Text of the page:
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Edition #6
Rio de Janeiro, 2003

This is the recipe of Oliviero Toscani, former advertising photographer for Benetton, for a better world

Unraveling the distinction to understand the complexity of human identity

A new era for the music industry

DJ Carl-Joakim talks about his electronic project and the scene in Australia

The DJ from the outskirts of Sao Paulo who conquered the world

What are the uses of this plant? Why is it banned?

Freeing yourself from the networks of religious dogmatism



TAGS: activism, culture, music

After Napster, the relationship between artists and music consumers will never be the same again. If, up until the 90s, you were obliged to buy albums in record stores, nowadays you have access to practically any music you want on the internet, whether for free or at negligible prices. Napster is no longer free, but in compensation, we have a variety of other file-sharing programs like Soulseek, Kazaa, Morpheus, eMule, Muze, etc.

But many people say that an artist should be against their music being exchanged on these file-sharing programs because it harms them, as they end up not selling as many CDs. But is that true? Who benefits from maintaining this system? Who established these rules? Who came up with the idea that you should record an album with a record label (preferably a major one) with twelve or eighteen songs and sell the album in stores, with a bunch of intermediaries in between? The result: in the end, you (who created the music and should earn the major part) only get a pittance per sold CD. Of course, if an excellent contract with a record label emerges, offering various advantages for you or your band, it would be radical to deny it. But let's be honest: the market is saturated with payola, rules, and restrictions. If there are alternatives nowadays, why not give them a try? You can sell your music and promote it on the internet.

The idea of promoting your music on the internet, obviously, is the big breakthrough - technology is there for a reason, it's a chance for a clean revolution. It's to democratize art itself, precisely to provide means and weapons for us to disrupt the mediocre system that reigns in the cultural scene of the planet.

Established mainstream artists like Metallica sue fans who downloaded their music because these (few) artists are already structured and come from a time when they were forced to work with record labels. Now, it's a new era. Now is the time for a new mentality. It's not for the future - it's here, now!

I say it is an opportunity for revolution because it is an chance to radically and profoundly change the structure that exists today through peaceful means, without fighting, just on the basis of talent, of art. Put an end to the middleman. This sounds a bit utopian, but it's not... We have several examples of commercially successful bands recently that managed to create their fan base mainly through advertising on the Internet (Artic Monkeys, CSS, Lily Allen, etc.). Some artists, when they release new albums, make them temporarily available for free on their own page (Combichrist, for example). Would this be commercial suicide? If it were, I doubt they would act like this... Not every artist, however, finds it advantageous to do this, preferring to release just a few songs for free, on their own website and/or on websites specialized in promoting artists, which serve as a lure for the rest of their collection for sale on iTunes (EDIT 2024: or in other virtual stores like Bandcamp, not to mention streaming platforms like Spotify, Apple Music, etc.).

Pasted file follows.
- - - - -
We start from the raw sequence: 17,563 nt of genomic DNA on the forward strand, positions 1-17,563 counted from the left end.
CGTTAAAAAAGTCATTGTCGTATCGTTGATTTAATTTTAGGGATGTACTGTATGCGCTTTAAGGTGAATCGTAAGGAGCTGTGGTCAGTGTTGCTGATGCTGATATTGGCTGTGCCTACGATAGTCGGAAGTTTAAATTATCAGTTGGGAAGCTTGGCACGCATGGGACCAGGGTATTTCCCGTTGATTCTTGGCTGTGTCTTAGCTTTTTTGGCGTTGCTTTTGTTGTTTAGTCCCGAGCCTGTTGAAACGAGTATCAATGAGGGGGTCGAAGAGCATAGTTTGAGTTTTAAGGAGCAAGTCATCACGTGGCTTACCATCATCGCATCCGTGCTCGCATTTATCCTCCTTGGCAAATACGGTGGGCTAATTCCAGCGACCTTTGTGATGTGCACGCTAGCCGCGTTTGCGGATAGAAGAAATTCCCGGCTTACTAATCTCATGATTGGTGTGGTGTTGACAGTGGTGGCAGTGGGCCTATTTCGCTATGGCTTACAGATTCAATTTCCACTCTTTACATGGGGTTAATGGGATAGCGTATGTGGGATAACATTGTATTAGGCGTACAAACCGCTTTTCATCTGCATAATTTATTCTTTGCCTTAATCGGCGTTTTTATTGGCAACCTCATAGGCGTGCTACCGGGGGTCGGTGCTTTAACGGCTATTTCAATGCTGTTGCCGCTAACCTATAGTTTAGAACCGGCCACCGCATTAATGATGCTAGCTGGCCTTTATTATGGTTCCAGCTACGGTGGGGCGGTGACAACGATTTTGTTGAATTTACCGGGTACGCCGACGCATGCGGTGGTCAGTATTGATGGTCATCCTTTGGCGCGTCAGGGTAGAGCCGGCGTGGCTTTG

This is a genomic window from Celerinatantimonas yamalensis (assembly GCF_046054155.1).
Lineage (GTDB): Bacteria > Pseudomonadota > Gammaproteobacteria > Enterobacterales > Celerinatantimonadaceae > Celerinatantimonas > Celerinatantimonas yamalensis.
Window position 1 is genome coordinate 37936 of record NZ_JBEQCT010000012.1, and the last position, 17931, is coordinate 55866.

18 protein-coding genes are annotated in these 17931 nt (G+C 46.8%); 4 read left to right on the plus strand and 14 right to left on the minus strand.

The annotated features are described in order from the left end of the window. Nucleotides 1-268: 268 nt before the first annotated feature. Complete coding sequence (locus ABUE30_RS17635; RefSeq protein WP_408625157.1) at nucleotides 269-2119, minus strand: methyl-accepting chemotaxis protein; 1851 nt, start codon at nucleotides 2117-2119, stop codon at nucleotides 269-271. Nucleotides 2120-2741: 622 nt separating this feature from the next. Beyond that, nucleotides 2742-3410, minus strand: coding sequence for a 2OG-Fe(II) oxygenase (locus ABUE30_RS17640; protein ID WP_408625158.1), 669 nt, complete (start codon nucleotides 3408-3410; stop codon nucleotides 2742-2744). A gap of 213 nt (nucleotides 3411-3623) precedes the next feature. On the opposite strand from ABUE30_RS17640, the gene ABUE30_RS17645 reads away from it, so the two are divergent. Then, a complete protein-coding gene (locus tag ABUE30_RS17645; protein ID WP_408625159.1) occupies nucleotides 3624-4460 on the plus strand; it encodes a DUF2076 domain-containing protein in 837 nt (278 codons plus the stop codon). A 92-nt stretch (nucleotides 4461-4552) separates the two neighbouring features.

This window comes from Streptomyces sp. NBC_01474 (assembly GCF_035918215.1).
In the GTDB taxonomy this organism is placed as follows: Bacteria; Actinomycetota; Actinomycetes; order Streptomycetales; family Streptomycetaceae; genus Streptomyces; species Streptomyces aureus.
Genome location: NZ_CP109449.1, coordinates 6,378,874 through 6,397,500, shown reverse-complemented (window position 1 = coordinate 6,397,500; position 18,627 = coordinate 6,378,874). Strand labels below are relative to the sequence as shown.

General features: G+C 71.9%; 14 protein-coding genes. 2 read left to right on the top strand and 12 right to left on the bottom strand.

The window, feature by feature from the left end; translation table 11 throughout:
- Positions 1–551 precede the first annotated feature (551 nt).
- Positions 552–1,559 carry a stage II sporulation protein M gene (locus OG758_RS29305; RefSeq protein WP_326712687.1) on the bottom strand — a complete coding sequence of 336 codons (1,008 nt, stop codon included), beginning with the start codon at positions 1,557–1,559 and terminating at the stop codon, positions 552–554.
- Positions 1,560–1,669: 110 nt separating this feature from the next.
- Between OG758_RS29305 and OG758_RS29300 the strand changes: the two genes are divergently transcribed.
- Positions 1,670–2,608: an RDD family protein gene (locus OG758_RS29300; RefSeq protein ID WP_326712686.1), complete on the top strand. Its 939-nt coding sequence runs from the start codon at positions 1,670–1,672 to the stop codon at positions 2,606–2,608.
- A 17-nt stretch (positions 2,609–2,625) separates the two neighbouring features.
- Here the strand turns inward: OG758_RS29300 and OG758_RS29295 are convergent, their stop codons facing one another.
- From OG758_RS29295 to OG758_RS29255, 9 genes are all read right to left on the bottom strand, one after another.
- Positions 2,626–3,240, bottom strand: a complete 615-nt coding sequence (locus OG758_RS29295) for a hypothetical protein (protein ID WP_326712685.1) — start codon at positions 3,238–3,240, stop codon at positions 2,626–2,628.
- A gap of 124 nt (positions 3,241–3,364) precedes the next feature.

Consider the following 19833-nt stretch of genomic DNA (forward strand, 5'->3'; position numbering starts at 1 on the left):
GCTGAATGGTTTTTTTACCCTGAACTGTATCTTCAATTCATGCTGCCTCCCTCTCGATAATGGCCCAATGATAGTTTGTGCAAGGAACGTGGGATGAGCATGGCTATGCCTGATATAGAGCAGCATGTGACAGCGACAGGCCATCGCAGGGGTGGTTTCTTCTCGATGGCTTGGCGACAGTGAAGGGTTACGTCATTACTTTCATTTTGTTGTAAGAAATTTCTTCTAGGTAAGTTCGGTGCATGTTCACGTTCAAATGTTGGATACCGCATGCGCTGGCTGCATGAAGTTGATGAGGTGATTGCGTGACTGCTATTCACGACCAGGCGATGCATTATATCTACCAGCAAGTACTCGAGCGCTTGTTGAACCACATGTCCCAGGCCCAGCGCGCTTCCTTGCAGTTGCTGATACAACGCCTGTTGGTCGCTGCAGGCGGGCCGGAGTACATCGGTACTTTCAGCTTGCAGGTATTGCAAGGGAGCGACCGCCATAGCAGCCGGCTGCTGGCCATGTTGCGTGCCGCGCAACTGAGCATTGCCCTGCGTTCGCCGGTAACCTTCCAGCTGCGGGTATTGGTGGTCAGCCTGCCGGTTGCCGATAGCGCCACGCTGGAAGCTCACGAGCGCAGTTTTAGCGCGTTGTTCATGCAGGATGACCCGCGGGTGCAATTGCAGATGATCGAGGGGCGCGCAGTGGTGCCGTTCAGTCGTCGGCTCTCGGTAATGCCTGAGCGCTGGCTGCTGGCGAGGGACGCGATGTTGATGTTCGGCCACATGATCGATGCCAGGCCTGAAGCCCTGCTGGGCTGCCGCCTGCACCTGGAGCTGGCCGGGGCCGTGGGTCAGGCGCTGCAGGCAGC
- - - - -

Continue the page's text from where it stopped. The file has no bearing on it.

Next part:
And how can you support yourself nowadays, since it seems that there is no longer much profit from selling music? - The solution is to do shows. The purpose of distributing music digitally is precisely to publicize your work, which generates feedback for your live performances. Some artists even hand over their albums to street vendors and ask them to copy and sell it as pirated music, as they believe that this will give them a more advantageous return.

If on one side there are people, an entire civilization, wanting to listen to great music, and on the other side there are people making great music, why have someone in the middle, making money without producing any art, just pasteurizing, mediocrizing, controlling, directing the art and taste of others under their interests? It is important that this scheme is overturned...

So far, the internet seems to be a concrete instrument capable of promoting this direct approach between art and people for the sake of art. Happy is whoever can achieve this direct meeting with the public, without payolas, cliquey groups and, above all, without a pasteurizing record company.


Collaborated Ricardo Antonio


“DKANDLE weaves swirling multi-colored vibrant unearthly soundscapes, blending fuzzy and reverberating Shoegaze textures, mesmerizing Dream Pop meditations, sludgy Grungey tones and moody Post-punk strains, heightened with soul-stirring lyricism and pensive emotive vocalizations”


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